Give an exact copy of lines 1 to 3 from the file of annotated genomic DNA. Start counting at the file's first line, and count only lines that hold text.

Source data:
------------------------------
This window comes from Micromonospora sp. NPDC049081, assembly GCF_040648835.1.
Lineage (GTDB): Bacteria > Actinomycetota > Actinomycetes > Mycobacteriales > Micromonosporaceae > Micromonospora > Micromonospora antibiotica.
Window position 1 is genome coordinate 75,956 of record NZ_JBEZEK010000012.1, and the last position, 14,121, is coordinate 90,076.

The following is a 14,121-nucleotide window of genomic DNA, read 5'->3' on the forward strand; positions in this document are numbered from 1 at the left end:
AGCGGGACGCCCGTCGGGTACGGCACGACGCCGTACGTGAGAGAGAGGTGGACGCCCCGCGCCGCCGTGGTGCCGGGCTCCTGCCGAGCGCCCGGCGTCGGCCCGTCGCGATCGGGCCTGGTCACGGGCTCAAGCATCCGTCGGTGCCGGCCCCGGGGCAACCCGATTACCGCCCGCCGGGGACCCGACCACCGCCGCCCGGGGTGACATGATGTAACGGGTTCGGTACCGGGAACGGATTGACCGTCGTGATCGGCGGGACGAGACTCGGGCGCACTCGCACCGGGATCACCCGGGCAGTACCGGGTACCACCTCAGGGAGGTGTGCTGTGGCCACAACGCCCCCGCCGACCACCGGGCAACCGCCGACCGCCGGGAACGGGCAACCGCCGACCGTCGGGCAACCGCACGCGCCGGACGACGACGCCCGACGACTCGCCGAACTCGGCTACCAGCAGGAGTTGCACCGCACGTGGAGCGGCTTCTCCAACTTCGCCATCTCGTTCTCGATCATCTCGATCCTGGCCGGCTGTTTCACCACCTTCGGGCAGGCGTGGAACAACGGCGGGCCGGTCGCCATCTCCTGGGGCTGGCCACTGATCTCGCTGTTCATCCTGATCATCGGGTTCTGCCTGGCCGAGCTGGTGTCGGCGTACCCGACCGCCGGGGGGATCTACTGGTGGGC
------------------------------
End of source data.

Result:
This window comes from Micromonospora sp. NPDC049081, assembly GCF_040648835.1.
Lineage (GTDB): Bacteria > Actinomycetota > Actinomycetes > Mycobacteriales > Micromonosporaceae > Micromonospora > Micromonospora antibiotica.
Window position 1 is genome coordinate 75,956 of record NZ_JBEZEK010000012.1, and the last position, 14,121, is coordinate 90,076.